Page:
How to Build a 32-Core Raspberry Pi Cluster From Scratchby@alejandroduarte

How to Build a 32-Core Raspberry Pi Cluster From Scratch

Alejandro Duarte9mJuly 18th, 2022
Read on Terminal Reader
Read this story w/o Javascript

A Raspberry Pi is a mini-computer board to which you can connect a monitor, mouse, and keyboard, and install a Linux-based operating system with a GUI. You can use it in “headless” mode with no GUI and run, for example, a database server. A cluster like this is a great way to experiment with distributed systems. In this article, I’ll show you how to build a Raspberry Pi cluster with: 8 nodes with 32 cores, 64 GB of RAM and 2TB of storage.

Company Mentioned

Mention Thumbnail
featured image - How to Build a 32-Core Raspberry Pi Cluster From Scratch
Alejandro Duarte HackerNoon profile picture

A Raspberry Pi is a mini-computer board to which you can connect a monitor, mouse, and keyboard, and install a Linux-based operating system with a GUI. Or you can use it in “headless” mode with no GUI and run, for example, a database server. There are many usages you can give a Raspberry Pi—from building a Minecraft server to smart mirrors, the possibilities are endless.

Mini-computer board

Since I started to discover MariaDB and learned about database clusters, Distributed SQL, and Xpand, the idea of building a Raspberry Pi cluster has been in the back of my head. A cluster like this is a great way to experiment with distributed systems.

In this article, I’ll show you how to build a Raspberry Pi cluster with:

  • 8 nodes
  • 32 cores
  • 64 GB of RAM
  • 2TB of storage

What You Need

If you want to build your own cluster, you don’t have to buy 8 Raspberry Pi devices. Even one device is enough to learn stuff. The instructions in this article are useful even if you plan to configure only one Raspberry Pi. My advice, however, is to have at least three devices to build your cluster if you truly want to boost your skills in Linux administration, Ansible, Docker, Kubernetes, database clusters… you name it!

8 x Raspberry Pi 4 Model B (8 GB RAM)

With that in mind, please replace 8 with whatever is your number. Do the same with the specifications of the Raspberry Pi devices if you have different models with less or more RAM or storage. Here’s what I used:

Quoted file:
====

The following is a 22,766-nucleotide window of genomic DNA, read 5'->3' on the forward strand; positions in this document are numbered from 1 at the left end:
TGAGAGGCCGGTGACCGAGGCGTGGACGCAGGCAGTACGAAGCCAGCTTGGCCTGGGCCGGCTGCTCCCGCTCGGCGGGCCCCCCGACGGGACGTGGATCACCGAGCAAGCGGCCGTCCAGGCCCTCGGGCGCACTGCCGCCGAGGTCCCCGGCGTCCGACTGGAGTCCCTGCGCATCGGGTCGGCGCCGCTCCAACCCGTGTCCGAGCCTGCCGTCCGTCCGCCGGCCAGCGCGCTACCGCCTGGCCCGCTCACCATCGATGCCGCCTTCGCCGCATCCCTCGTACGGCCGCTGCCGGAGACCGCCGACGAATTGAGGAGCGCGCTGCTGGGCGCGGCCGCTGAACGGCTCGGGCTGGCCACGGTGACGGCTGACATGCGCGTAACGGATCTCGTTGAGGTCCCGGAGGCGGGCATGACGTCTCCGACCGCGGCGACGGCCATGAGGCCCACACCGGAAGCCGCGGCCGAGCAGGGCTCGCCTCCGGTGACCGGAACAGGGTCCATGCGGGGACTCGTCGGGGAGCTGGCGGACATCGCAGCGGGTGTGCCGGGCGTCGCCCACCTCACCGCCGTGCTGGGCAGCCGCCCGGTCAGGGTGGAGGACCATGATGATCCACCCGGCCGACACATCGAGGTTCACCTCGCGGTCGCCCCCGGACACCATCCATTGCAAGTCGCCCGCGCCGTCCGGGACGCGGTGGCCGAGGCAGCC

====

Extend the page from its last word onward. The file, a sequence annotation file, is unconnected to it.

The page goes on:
Adapt the quantities to your setup. You can either get one or more Raspberry Pi power supplies if you have very few devices (say 1 or 2) or a multi-USB charger. If you go with a multi-USB charger, make sure that each port can deliver at least 2.4Am (5V). Pick microSD cards that fit your goals and budget as well. I recommend going with at least 32 GB SD cards.

On the cables and case side, pick anything that accommodates your setup. You don’t necessarily need cooling fans, but I recommend them if you plan to leave your devices on for prolonged periods of time.

I also recommend getting all the ingredients before you start “cooking," especially if you want to use multiple Raspberry Pi devices.

Installing Raspberry Pi OS (Headless)

The operating system (OS) we’ll use is Raspberry Pi OS, a Debian-based OS optimized for Raspberry Pi boards. Raspberry Pi OS is installed on the microSD cards using your computer. You later connect these microSD cards to your Raspberry Pi devices and boot them.

Get all the microSD cards and Raspberry Pi boxes on your desk. You’ll need an SD card adapter (they usually come with microSD cards) or an SD card USB reader if your working computer doesn’t have a slot for SD cards. Bring a Sharpie as well.

Download the Raspberry Pi Imager application, and install it on your computer. Take a microSD card and connect it to your computer. Open the Raspberry Pi Imager application, and click on CHOOSE OS. From the list, click on Raspberry Pi OS (other), and select Raspberry Pi OS Lite (64-bit) if your Raspberry Pi devices are 64-bit or Raspberry Pi OS Lite (32-bit) otherwise:

Raspberry Pi Imager